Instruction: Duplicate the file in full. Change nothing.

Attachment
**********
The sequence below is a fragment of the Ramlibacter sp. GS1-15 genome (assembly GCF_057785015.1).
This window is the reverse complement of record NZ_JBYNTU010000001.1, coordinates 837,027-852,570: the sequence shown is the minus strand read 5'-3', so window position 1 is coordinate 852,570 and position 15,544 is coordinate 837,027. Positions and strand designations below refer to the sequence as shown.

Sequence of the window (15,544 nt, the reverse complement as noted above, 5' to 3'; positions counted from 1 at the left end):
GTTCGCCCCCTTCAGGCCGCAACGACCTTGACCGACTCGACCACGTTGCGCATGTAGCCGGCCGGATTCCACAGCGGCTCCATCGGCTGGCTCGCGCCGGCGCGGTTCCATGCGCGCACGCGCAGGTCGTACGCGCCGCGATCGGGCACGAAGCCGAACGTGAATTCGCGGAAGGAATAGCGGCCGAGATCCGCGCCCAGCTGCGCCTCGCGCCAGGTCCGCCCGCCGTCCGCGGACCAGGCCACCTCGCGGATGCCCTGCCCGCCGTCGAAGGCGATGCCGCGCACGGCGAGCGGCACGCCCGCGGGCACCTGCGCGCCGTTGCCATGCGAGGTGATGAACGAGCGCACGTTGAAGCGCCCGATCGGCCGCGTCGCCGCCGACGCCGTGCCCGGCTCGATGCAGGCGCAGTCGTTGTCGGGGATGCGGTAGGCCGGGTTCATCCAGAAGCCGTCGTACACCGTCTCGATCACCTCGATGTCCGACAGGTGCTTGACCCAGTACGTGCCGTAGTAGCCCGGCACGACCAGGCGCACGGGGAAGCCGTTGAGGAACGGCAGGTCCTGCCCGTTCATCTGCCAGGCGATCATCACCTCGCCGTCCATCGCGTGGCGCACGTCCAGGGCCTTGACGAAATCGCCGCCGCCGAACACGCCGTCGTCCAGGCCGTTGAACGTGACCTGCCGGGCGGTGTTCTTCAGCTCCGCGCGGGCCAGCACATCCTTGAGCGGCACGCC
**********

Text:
The sequence below is a fragment of the Ramlibacter sp. GS1-15 genome (assembly GCF_057785015.1).
This window is the reverse complement of record NZ_JBYNTU010000001.1, coordinates 837,027-852,570: the sequence shown is the minus strand read 5'-3', so window position 1 is coordinate 852,570 and position 15,544 is coordinate 837,027. Positions and strand designations below refer to the sequence as shown.

Sequence of the window (15,544 nt, the reverse complement as noted above, 5' to 3'; positions counted from 1 at the left end):
GTTCGCCCCCTTCAGGCCGCAACGACCTTGACCGACTCGACCACGTTGCGCATGTAGCCGGCCGGATTCCACAGCGGCTCCATCGGCTGGCTCGCGCCGGCGCGGTTCCATGCGCGCACGCGCAGGTCGTACGCGCCGCGATCGGGCACGAAGCCGAACGTGAATTCGCGGAAGGAATAGCGGCCGAGATCCGCGCCCAGCTGCGCCTCGCGCCAGGTCCGCCCGCCGTCCGCGGACCAGGCCACCTCGCGGATGCCCTGCCCGCCGTCGAAGGCGATGCCGCGCACGGCGAGCGGCACGCCCGCGGGCACCTGCGCGCCGTTGCCATGCGAGGTGATGAACGAGCGCACGTTGAAGCGCCCGATCGGCCGCGTCGCCGCCGACGCCGTGCCCGGCTCGATGCAGGCGCAGTCGTTGTCGGGGATGCGGTAGGCCGGGTTCATCCAGAAGCCGTCGTACACCGTCTCGATCACCTCGATGTCCGACAGGTGCTTGACCCAGTACGTGCCGTAGTAGCCCGGCACGACCAGGCGCACGGGGAAGCCGTTGAGGAACGGCAGGTCCTGCCCGTTCATCTGCCAGGCGATCATCACCTCGCCGTCCATCGCGTGGCGCACGTCCAGGGCCTTGACGAAATCGCCGCCGCCGAACACGCCGTCGTCCAGGCCGTTGAACGTGACCTGCCGGGCGGTGTTCTTCAGCTCCGCGCGGGCCAGCACATCCTTGAGCGGCACGCC